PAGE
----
The Truth about FREE

Free.

The word triggers the lizard brain.

It reaches into the impulsive section of your reader’s brain—bypassing rational thought.

It makes them read on.
It makes them sign up.
It even makes them buy.

But do you wanna know the truth about free?

It’s been abused.

So now it makes people skeptical.

Suspicious.

It makes them ask what’s the catch?

And why shouldn’t they? There is always a catch. An ulterior motive. Companies don’t just give stuff away for the fun of it. They want something from me.

So how do you use FREE effectively?

Tell them.

Let them in on the catch. Be open and honest. Your readers will appreciate it.

They’ll respect it.

Don’t just give them a free eBook and sneak their name on your email list. They’ll resent you for tricking them.

Let them know it’s an exchange.
Let them know what to expect.

Ask them to sign up for your email list to get their free gift. Let them know you’ll be sending them weekly/monthly/random deals that you know they’ll love.

When you invite prospects down for a free tax consultation, let them know you are going to give them a no pressure sales pitch of some of the more advanced services you offer.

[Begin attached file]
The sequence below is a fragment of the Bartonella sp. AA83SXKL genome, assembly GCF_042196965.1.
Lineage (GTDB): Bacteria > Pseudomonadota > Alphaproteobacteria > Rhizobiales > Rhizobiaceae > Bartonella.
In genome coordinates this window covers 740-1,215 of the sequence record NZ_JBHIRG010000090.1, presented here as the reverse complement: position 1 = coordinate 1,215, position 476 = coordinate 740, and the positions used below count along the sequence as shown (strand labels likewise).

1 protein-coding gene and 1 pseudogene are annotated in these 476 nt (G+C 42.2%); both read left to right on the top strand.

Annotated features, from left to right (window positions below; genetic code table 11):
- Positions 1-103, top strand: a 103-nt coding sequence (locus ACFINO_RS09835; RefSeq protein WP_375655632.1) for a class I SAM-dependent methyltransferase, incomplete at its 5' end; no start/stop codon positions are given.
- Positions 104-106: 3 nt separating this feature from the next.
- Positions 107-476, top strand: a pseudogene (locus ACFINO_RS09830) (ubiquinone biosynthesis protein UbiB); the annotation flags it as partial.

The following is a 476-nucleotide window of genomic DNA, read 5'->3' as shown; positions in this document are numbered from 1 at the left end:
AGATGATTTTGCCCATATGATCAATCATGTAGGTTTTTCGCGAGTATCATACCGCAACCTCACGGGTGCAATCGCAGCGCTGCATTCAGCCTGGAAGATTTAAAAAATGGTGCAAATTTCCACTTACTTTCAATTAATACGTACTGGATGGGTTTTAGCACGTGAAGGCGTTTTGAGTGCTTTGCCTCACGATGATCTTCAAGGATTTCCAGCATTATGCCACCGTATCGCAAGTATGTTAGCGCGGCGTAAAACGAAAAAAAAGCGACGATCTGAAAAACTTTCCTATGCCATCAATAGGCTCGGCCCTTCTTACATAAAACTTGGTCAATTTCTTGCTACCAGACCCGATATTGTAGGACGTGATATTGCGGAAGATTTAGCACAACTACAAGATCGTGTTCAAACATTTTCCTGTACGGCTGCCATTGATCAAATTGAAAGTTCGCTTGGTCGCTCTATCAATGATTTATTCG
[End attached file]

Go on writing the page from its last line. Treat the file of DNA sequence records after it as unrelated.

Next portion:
Whatever business you’re in, when you give away free stuff, address the skepticism. Be open and honest with your customers.

Great marketing doesn’t trick people—it persuades them.

Paul Keep

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Posted in copywriting, Power Words
6 comments on “The Truth about FREE
  1. Great post Paul. We all want things for free but we know there’s a catch…

    • Paul Keep says:

      Thanks Marian! We all just want a little honesty too. Give both and you can convert a lot more readers to customers or subscribers.

  2. Bill Davis says:

    Milton Friedman, Nobel-winning economist, famously said, “There is no such thing as a free lunch,” and he’s right!

    You ALWAYS must give up something (if only time or an email address). There’s opportunity cost associated with everything. But that said, you must persuade people that what you’re going to give them in return for their email address, for example, far outweighs the costs they incur.

    That’s why it’s important to not “churn and burn” email subscribers–when you do, you tip the scales toward “this ain’t free,” and subscribers leave.

    • Paul Keep says:

      Very true Bill. Thanks for commenting. I think most people subscribe to the philosophy that “there is no such thing as a free lunch,” and they just want to know what the cost actually is. And when it’s unclear people get skeptical.

  3. Henneke says:

    Yes, totally agree. Good point, Paul. I love your last sentence: “Great marketing doesn’t trick people—it persuades them.” Despite being a marketer, I hate marketing trickery!

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Paul B. Keep

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